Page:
Cape Town-based artist Danielle Clough (previously here and here) embroiders portraits of friends and loved ones, adapting black and white images of subjects into multi-colored works. By working from black and white images the resulting works are not tied to the colors present in the original images, creating vibrant pieces that feature bright oranges, purples, and blues.
The portraits featured here were produced by Clough for the upcoming book Queer Africa II, a collection of new stories about love on the continent of Africa. The editors, Makhosazana Xaba and Karen Martin, were drawn to Clough’s work for the publication because of the conceptual linkage of her layered yarn to the personal narratives told in the book, which Zaba explained “adds meaning and speaks to the zigzagging nature of our lives.”
Queer Africa II will be published next month through MaThoko’s Books and be available online through both Amazon and African Books Collective. You can see more portraits by Clough on her Instagram, and take a look into the artist’s process on her blog.
Fiber artist Sarah K. Benning is self-taught in the craft of embroidery but brings her background in fine art to every artwork she creates. Each piece first begins as an illustration where she draws inspiration from the aesthetics of Midcentury design, interior design trends, and often making reference to her own houseplant collection. To better capture her subject matter Benning often eschews traditional embroidery techniques and stitches in favor of bold and improvised methods that better represent contemporary design.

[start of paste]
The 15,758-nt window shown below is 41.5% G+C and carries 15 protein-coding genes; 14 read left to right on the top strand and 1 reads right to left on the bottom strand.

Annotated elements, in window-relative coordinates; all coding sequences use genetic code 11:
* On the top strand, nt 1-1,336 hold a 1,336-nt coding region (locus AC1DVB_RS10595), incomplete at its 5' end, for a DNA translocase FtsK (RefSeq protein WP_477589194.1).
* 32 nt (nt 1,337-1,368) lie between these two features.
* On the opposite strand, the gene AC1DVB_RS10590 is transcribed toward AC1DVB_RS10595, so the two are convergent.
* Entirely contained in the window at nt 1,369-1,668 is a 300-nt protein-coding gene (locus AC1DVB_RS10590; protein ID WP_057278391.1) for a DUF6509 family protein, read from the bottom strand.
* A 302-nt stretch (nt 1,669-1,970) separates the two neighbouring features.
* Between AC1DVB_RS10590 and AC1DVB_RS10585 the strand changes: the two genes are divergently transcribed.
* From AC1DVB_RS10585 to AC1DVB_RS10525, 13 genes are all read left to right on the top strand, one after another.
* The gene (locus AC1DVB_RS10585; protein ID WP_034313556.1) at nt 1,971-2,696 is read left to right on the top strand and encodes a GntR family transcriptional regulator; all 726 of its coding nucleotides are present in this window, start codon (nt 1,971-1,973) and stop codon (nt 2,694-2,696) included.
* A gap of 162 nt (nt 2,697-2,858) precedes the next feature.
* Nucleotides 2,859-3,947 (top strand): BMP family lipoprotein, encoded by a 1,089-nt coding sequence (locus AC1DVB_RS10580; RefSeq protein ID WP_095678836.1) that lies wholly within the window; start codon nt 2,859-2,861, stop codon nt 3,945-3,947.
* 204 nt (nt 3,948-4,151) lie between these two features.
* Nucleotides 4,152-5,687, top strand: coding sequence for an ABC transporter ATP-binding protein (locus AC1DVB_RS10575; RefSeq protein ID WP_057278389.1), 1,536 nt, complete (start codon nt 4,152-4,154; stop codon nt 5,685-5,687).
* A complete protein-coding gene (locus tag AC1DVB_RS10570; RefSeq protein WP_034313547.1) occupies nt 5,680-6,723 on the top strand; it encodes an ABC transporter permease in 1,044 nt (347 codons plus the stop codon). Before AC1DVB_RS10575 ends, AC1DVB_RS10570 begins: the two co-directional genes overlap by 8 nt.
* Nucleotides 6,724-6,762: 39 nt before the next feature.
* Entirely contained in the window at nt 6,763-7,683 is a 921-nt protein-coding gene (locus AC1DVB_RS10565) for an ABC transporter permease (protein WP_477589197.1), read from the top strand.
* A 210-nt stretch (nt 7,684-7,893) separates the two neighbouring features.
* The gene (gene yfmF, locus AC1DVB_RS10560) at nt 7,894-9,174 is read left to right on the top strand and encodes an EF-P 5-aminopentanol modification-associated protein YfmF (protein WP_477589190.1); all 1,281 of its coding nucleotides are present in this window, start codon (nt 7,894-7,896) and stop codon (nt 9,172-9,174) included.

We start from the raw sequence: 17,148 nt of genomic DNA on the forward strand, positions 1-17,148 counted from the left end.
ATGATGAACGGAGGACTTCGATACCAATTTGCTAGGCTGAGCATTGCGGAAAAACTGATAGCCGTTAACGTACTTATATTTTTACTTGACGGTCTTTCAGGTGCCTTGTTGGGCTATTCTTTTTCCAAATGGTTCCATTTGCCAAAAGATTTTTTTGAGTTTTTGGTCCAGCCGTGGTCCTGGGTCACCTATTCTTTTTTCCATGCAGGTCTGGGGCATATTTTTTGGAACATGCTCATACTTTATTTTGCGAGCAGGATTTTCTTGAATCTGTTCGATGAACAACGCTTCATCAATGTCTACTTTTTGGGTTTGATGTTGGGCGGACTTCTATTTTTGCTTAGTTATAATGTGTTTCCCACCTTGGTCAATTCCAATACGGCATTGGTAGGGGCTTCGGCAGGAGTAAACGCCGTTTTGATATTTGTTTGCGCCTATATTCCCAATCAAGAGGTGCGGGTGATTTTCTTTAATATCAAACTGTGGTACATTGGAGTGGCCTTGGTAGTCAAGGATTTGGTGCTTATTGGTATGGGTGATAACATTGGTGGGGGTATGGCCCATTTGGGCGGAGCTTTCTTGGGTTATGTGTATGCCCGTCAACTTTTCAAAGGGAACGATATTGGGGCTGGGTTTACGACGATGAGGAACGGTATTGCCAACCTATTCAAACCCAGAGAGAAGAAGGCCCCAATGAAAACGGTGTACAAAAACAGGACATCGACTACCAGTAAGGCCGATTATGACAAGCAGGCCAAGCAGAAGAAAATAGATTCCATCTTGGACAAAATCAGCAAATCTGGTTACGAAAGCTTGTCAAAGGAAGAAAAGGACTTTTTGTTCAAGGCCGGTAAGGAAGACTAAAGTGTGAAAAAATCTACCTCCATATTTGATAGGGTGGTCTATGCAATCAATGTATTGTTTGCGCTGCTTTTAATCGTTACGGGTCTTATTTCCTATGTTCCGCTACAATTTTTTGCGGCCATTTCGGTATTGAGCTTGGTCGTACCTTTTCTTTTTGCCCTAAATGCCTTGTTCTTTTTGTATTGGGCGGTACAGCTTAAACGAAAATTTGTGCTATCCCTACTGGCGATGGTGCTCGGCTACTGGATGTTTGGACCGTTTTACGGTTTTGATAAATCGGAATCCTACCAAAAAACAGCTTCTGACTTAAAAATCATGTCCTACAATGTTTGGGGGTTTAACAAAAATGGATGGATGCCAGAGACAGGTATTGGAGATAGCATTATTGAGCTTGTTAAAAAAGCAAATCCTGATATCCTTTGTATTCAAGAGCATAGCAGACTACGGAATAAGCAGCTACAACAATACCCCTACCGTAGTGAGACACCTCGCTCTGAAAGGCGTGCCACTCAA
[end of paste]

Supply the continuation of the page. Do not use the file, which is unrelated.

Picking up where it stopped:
Benning graduated in 2013 from the School of the Art Institute of Chicago with a BFA in Fiber and Material Studies, and now splits her time between Baltimore and Spain. She frequently updates her Instagram and Facebook pages, and you can find new works available in her online shop. She also sells original patterns through subscriptions on Etsy. (via Booooooom)
Adelaide-based InherentlyRandom merges skulls and bones with bursts of embroidered flowers embedded inside rib cages and eye sockets. The embroideries were inspired in part by artist Trisha Thompson Adams who has created paintings with similar designs and motifs.
Update: This post was updated 10/19/2016 to clarify the embroidery design was inspired by Trisha Thompson Adams.
In this fun series of six embroideries, Slovakia-based artist Terézia Krnáčová brought needle to bread as a way to combine her need for food and textile artwork, a somewhat literal expression of things that sustain her. Titled Everyday Bread the work incorporates a slice of bread for each day of the week in a different design, with the 7th slice remaining plain in honor of the sabbath. You can explore more of her sculptural and textile work on Behance. (via iGNANT)
While working in the studio, paint is bound to drip, splatter, and brush up against an artist’s clothes, transforming a studio uniform into a chaotic collection of attractive mishaps. Designer Olya Glagoleva in collaboration with Russian artist Lisa Smirnova (previously) captured this look with an elegantly designed twist. All of the clothing included in their collection is embroidered in the style of Smirnova, with the markings of accidental paint drips and doodles adorning each of the jumpsuits, dresses, and smock-like blouses. The pieces are all one-of-a-kind, transforming the clothing into unique artworks that have taken nearly 100 hours to make. You can see more of Glagoleva’s designs with her line GO on her Instagram @go_with_olya, and more of Smirnova’s embroidery and illustrations on her own @lisa_smirnova. See more from this collection on Behance.
What started in 2013 as a quirky attempt to immortalize famous internet cats on clothes by embroidery artist Hiroko Kubota, has now transformed into a full-fledged custom clothing line where people can request embroideries of their favorite pets on her own brand of shirts, Go!Go!5. The project began when she was making handmade clothes for her young son who asked if a cat could make an appearance on his shirt. Kubota’s shirts quickly went just as viral as the famous cats she embroidered peeking out of pockets, and soon she was taking requests. She’s since embroidered hundreds of cats and dogs for happy customers around the world. You can make your own request via Etsy.